While Jeff Hawkins was creating the Palm Pilot, launching the era of handheld computing and amassing hundreds of millions of dollars, a big part of his mind was somewhere else: His true passion is something entirely different. It is an Einstein-worthy puzzle that has fascinated scientists for centuries: What is the source of intelligence?
Understanding the human brain and designing truly intelligent machines has been a lifelong passion for him. In his book On Intelligence, Jeff Hawkins takes a detailed look at how the human brain works, compares this to how AI currently works and explains his memory-prediction framework theory.
Numenta, his new startup is dedicated to create a new type of computing technology based on his theory described in the book. The product, called Grok aims to help us make sense of fast-flowing machine-to-machine data by recognizing patterns and building models. It is a cloud-based service that takes steady feeds of data from things like thermostats, Web clicks, or machinery. From initially observing the data flow, it begins making guesses about what will happen next. The more data, the more accurate the predictions become:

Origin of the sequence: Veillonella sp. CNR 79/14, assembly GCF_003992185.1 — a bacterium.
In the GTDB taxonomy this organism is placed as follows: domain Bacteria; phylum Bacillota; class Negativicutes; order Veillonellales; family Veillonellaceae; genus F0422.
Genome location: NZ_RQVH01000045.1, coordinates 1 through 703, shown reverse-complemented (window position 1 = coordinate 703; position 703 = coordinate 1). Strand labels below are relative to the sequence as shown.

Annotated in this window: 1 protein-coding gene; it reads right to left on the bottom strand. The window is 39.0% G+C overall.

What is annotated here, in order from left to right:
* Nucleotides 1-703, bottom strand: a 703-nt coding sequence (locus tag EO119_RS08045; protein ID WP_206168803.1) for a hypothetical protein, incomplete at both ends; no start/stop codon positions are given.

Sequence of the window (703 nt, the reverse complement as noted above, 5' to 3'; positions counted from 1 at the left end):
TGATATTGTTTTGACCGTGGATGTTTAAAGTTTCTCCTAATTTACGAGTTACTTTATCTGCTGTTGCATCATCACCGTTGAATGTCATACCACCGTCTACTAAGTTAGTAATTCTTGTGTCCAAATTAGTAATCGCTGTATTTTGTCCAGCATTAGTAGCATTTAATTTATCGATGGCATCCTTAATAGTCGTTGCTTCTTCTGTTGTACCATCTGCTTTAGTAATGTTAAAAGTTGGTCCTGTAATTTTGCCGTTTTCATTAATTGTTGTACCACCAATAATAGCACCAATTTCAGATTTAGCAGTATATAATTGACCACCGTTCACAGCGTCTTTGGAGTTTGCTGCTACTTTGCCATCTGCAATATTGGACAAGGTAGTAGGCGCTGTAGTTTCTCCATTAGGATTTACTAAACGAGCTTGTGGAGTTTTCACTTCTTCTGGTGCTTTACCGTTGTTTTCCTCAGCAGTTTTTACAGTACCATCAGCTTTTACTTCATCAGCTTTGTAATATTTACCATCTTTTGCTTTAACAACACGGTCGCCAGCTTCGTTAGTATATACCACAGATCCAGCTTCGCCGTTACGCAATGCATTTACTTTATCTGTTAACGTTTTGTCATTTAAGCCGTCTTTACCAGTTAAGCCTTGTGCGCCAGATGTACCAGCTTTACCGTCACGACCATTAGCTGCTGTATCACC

Grok automatically builds models of the data stream, then produces two types of output:
1. Predictions of future values, such as:
- How much energy will this building consume in the next hour or four hours from now?
- How much of this product will I sell today?
- Where will a web site visitor click next?
2. Anomaly and rare event detection, such as:
- Is this sequence of transactions unexpected?
- Is this machine in an unusual state?
Grok is still in limited release, with just a few customers in the fields of energy, media, and video processing. So far, the company claims, Grok has delivered results that are 10 percent to 20 percent better than various benchmarks, like revenue, optimal purchasing mixes, and machine servicing. The company expects to start selling Grok more broadly in the first half of 2013.